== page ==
dc.description.abstractIn flowering plants, fertilization-dependent degeneration of the persistent synergid cell ensures one-on-one pairings of male and female gametes. Here, we report that the fusion of the persistent synergid cell and the endosperm selectively inactivates the persistent synergid cell in Arabidopsis thaliana. The synergid-endosperm fusion causes rapid dilution of pre-secreted pollen tube attractant in the persistent synergid cell and selective disorganization of the synergid nucleus during the endosperm proliferation, preventing attractions of excess number of pollen tubes (polytubey). The synergid-endosperm fusion is induced by fertilization of the central cell, while the egg cell fertilization predominantly activates ethylene signaling, an inducer of the synergid nuclear disorganization. Therefore, two female gametes (the egg and the central cell) control independent pathways yet coordinately accomplish the elimination of the persistent synergid cell by double fertilization. Two female gametes (the egg cell and the central cell) in flowering plants coordinately prevent attractions of excess number of pollen tubes via two mechanisms to inactivate persistent synergid cell. © 2015 Elsevier Inc.en
dc.description.sponsorshipWe thank T. Kinoshita, S. McCormick, F. Berger, G.N. Drews, and T. Naka-gawa for the materials, N. Iwata, T. Nishii, and T.M. Vu for assistance in preparing materials, S. Tiedemann for genetic analysis, and A. Schnittger for discussions. F. Berger also provided useful comments on the manuscript. D.M. was supported by the Global Center of Excellence program (Nagoya University). D.M. and H.T. were supported by grants 6526 and 5834 from the Japan Society for the Promotion of Science Fellowships, respectively. This work was supported in part by Japan Advanced Plant Science Network and by a grant from the Japan Science and Technology Agency (ERATO project to T.H.).en
dc.publisherElsevier BVen
dc.titleRapid Elimination of the Persistent Synergid through a Cell Fusion Mechanismen
dc.typeArticleen
dc.contributor.departmentBiological and Environmental Sciences and Engineering (BESE) Divisionen
dc.contributor.departmentCenter for Desert Agricultureen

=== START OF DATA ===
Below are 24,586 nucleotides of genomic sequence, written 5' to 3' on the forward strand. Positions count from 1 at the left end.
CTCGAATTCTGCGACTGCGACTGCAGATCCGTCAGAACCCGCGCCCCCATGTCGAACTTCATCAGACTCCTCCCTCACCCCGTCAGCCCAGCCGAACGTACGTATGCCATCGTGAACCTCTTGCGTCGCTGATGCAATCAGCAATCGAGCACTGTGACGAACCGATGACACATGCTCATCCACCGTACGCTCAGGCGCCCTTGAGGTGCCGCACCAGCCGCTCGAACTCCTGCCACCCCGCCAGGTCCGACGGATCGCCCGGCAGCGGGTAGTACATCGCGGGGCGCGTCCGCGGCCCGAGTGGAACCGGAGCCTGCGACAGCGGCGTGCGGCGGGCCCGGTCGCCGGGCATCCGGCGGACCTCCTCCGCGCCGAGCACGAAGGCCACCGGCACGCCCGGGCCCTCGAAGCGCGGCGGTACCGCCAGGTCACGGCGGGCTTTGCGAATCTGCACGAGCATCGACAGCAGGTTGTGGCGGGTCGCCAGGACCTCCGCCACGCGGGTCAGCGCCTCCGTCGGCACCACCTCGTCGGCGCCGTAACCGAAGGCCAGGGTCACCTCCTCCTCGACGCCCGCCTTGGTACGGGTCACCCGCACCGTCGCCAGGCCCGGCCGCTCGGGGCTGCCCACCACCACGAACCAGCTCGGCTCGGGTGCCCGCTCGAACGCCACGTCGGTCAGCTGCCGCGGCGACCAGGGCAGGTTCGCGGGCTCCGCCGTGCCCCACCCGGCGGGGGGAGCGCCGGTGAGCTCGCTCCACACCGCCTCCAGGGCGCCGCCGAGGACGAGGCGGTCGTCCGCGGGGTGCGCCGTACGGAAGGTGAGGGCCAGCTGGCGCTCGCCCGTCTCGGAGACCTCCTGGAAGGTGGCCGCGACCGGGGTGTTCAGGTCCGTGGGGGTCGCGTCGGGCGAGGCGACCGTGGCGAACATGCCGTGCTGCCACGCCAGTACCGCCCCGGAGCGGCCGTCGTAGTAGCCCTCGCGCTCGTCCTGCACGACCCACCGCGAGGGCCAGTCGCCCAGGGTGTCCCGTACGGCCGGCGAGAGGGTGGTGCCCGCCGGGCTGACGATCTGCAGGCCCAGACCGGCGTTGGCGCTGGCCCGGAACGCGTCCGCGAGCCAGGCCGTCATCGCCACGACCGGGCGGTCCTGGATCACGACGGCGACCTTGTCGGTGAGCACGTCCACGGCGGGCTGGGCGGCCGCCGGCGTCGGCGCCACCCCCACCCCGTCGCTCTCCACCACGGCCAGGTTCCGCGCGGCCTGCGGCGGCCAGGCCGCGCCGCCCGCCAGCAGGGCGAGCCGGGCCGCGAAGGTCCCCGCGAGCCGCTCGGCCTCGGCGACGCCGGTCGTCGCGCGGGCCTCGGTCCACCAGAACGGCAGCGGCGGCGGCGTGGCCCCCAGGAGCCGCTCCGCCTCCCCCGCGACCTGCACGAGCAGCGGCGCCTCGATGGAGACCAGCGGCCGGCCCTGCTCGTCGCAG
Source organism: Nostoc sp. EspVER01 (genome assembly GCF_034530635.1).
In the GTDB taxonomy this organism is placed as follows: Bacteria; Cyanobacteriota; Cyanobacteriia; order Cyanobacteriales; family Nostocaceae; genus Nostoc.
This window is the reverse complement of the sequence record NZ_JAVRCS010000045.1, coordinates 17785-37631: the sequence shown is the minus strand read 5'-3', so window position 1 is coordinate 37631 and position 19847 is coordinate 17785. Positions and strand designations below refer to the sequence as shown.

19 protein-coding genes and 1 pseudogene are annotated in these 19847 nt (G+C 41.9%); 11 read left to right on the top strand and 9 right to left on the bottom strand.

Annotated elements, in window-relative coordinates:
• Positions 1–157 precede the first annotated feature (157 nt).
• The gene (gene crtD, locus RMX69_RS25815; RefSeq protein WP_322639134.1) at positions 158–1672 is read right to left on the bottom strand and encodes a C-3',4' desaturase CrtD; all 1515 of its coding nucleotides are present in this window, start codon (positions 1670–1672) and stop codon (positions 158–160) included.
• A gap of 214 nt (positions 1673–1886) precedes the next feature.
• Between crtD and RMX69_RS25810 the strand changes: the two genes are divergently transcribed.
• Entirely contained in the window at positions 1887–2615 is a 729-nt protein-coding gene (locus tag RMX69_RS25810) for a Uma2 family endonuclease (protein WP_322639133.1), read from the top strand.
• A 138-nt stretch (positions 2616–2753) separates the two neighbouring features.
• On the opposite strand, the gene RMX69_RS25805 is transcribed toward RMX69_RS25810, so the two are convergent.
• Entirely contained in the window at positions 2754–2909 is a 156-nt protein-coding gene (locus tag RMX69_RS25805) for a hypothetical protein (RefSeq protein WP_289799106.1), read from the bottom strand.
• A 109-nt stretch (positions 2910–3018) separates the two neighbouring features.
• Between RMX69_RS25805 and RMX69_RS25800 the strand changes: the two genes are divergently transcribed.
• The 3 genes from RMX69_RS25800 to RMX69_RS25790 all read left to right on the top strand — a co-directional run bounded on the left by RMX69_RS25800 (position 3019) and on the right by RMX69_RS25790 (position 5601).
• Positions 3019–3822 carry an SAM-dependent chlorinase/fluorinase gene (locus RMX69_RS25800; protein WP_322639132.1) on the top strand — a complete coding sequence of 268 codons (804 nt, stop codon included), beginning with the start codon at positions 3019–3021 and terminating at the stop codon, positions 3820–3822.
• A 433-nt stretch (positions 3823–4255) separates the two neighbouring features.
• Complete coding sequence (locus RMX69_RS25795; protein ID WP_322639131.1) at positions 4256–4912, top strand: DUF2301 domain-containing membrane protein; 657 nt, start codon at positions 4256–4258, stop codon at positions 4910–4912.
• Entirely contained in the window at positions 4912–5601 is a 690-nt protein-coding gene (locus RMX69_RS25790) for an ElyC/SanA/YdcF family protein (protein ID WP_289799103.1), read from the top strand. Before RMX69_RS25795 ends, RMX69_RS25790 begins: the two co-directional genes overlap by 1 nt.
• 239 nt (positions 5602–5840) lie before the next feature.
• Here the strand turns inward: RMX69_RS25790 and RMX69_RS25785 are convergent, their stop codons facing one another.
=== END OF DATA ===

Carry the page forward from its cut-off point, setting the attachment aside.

dc.identifier.journalCellen
dc.contributor.institutionInstitute of Transformative Bio-Molecules (ITbM), Nagoya University, Furo-cho, Chikusa-ku, Nagoya, Aichi 464-8602, Japanen
dc.contributor.institutionDivision of Biological Science, Graduate School of Science, Nagoya University, Furo-cho, Chikusa-ku, Nagoya, Aichi 464-8602, Japanen
dc.contributor.institutionInstitute for Advanced Research, Nagoya University, Furo-cho, Chikusa-ku, Nagoya, Aichi 464-8602, Japanen
dc.contributor.institutionTemasek Life Sciences Laboratory and Department of Biological Sciences, National University of Singapore, Singapore 117604, Singaporeen
dc.contributor.institutionCenter for Plant Molecular Biology (ZMBP), University of Tübingen, 72076 Tübingen, Germanyen
dc.contributor.institutionJST ERATO Higashiyama Live-Holonics Project, Nagoya University, Furo-cho, Chikusa-ku, Nagoya, Aichi 464-8602, Japanen
dc.contributor.institutionWaseda Institute for Advanced Study, Waseda University, 1-6-1 Nishiwaseda, Shinjuku-ku, Tokyo 169-8050, Japanen
dc.contributor.institutionGraduate School of Horticulture, Chiba University, 648 Matsudo, Matsudo-City, Chiba 271-8510, Japanen
dc.contributor.institutionGregor Mendel Institute, Dr-BohrGasse 3, 1030 Vienna, Austriaen
dc.contributor.institutionGraduate School of Bioagricultural Sciences and School of Agricultural Sciences, Nagoya University, Furo-cho, Chikusa-ku, Nagoya, Aichi464-8602, Japanen
dc.contributor.institutionGraduate School of Biological Sciences, Nara Institute of Science and Technology, 8916-5 Takayama, Ikoma, Nara 630-0192, Japanen
dc.contributor.institutionJST, CREST, 8916-5 Takayama, Ikoma, Nara 630-0192, Japanen
dc.contributor.institutionDepartment of Life and Food Science, Graduate School of Science, Niigata University, 8050, Ikarashi 2-no-cho, Nishi-ku, Niigata 950-2181, Japanen
dc.contributor.institutionCenter for Biomolecular Interactions Bremen, University of Bremen, Leobener Straße NW2 28359, Germanyen
kaust.authorVolz, Ronnyen